The Part-Time Grad Student

Departments need to recognize this cohort, and provide help that will lead to jobs later, writes Cory Owen.
May 18, 2011

In the world of graduate school, part-time students are a group largely invisible to the administration and the professors who run the program. With the economy continuing to suffer, it is often hard to justify quitting a day job to become a full-time graduate student. Part-time grad students may have different needs, but may also have the same needs as a traditional grad student. Here are a five ways that programs can help part-time students find a balance between academics and their outside life of work and/or family.

Be flexible on hours. Often, we are coming straight from work or dropping off kids in rush hour traffic just to make it to campus on time. When offices close at 5, it means that any administrative work that needs to be done requires that we take time off of work or make extra concessions with daycare. By offering nontraditional hours for the part-time graduate student, a graduate program would allow students the ability to connect more with the program and not be bogged down with countless e-mails that could be avoided with one simple appointment. Furthermore, part-time students miss out on the various on-campus activities provided during the day. The brown bag lunches are great for those of us who are already on campus, but for those of us who really want to hear that speaker, it is very difficult justifying a drive to campus for an hourlong talk.

Be timely. For those of us trying to juggle our "other life" outside of the university, it is critical that we know schedules as early as possible. If a required course will only be offered at certain times that may conflict with a nontraditional student’s schedule (e.g., day courses when usually night courses are taken, having a twice a week class as opposed to just once a week, etc.), let them know ahead of time so they can plan accordingly. This is especially pertinent for planning summer courses. Since summer courses are often truncated into a shorter period, the student workload per week will increase for the student, while none of their other responsibilities go away. If your students have children, they’ll also be juggling whatever summer plans involve their children; whether that includes vacations, summer camps, or just having bored teenagers who may need a little more time with mom or dad.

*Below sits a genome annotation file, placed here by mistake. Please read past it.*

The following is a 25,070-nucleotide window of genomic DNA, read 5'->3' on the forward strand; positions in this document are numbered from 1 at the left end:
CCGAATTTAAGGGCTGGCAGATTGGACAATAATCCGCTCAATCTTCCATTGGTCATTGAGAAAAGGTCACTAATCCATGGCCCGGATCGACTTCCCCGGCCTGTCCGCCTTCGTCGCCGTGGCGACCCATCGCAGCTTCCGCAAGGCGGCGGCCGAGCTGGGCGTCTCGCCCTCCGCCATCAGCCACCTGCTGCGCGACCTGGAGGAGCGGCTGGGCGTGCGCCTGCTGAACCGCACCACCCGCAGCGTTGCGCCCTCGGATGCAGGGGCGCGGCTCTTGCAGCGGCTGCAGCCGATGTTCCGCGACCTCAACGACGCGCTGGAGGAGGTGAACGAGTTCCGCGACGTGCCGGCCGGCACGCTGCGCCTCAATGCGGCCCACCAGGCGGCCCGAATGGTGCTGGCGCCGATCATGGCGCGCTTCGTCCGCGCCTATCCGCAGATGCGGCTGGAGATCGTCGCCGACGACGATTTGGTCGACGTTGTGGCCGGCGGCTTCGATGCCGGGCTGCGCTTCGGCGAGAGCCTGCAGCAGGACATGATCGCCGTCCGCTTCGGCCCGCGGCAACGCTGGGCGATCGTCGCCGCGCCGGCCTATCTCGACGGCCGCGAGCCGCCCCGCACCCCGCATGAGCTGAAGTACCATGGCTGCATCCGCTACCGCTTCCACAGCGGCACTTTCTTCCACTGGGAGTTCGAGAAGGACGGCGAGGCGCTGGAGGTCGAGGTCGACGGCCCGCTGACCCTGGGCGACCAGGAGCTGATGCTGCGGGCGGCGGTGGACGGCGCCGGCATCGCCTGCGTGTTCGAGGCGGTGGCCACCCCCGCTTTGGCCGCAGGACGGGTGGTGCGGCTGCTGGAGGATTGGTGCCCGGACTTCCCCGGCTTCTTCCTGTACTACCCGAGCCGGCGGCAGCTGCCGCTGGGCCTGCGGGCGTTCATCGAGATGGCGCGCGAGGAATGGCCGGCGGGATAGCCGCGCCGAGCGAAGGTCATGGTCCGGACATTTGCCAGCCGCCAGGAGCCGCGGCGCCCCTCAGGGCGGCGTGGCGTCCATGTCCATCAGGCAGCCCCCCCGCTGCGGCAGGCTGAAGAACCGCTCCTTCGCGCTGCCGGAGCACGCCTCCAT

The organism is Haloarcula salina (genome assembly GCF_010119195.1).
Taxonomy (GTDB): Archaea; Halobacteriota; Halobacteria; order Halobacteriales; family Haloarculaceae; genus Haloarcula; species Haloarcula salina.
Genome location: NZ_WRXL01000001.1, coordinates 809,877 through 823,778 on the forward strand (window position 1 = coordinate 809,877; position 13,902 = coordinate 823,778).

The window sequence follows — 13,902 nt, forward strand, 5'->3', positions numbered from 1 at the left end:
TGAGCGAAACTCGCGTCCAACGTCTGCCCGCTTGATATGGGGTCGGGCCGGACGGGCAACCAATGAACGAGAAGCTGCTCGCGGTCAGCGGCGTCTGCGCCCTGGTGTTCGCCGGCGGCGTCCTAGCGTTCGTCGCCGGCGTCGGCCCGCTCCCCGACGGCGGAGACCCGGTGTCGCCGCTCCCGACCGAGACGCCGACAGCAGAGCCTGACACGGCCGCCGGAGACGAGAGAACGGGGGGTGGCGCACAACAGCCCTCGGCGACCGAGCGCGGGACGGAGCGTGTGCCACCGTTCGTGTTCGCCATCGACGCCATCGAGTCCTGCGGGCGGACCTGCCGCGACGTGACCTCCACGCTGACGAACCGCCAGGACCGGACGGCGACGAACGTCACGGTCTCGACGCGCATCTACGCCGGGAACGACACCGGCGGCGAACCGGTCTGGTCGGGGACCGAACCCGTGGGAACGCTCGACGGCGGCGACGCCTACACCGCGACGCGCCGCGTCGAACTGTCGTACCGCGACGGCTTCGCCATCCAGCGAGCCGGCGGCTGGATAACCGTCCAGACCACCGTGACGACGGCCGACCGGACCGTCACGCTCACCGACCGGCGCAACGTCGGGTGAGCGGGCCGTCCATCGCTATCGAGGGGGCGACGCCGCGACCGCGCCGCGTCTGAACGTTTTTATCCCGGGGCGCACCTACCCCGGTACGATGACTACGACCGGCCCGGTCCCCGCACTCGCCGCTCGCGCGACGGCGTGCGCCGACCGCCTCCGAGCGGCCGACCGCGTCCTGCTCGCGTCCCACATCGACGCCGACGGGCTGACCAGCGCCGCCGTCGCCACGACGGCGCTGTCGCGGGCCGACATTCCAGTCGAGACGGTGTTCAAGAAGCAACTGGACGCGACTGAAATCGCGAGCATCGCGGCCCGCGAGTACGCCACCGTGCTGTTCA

Build community. It is easy to feel alienated as a nontraditional graduate student. Make sure that there are ample opportunities for these students to get involved with “normal” university activities, whether attending football games, holding positions in student leadership, or having happy hours. It can be difficult for students who are working full-time during the day or have children (or both!) to make time to attend extracurricular activities, but having the option to join in during the rare downtimes can bolster a sense of community. If cohorts are not a part of your program, encourage the students to get to know other nontraditional students to support each other as times get tough. Never underestimate the importance of boosting morale for a bedraggled parent going through comps together with someone else going through the exact same thing.

Advise early on. Since most part-time students take fewer courses per semester, it may be quite some time before they actually take a course from their actual adviser. Ensure that the advisers are aware that they have nontraditional students and that they need to be flexible. Whether this means more online advising or after-hours meetings, the adviser/student relationship should be forged early on to help students feel that they are, in fact, true graduate students. This will also help keep students on track while keeping you abreast of their progress.

Encourage publishing and conference attendance. While your part-time grad students may not know for sure if they want to go into academe, encouraging them to get involved with the larger academic community will only help them — and increase the exposure of your program. While it may be more difficult for these students to commit to conferences, the offer of travel grants may help entice them to get involved. Plus, if there’s a nearby conference, they may be able to carpool with other students which will help further cut down on costs while building that critical sense of community.

Finding balance for part-time grad students can be difficult for them and their programs, but flexibility and creativity can go a long way to help this population.


Cory Owen is senior international advisor at Rice University, and a doctoral student and the University of Houston.


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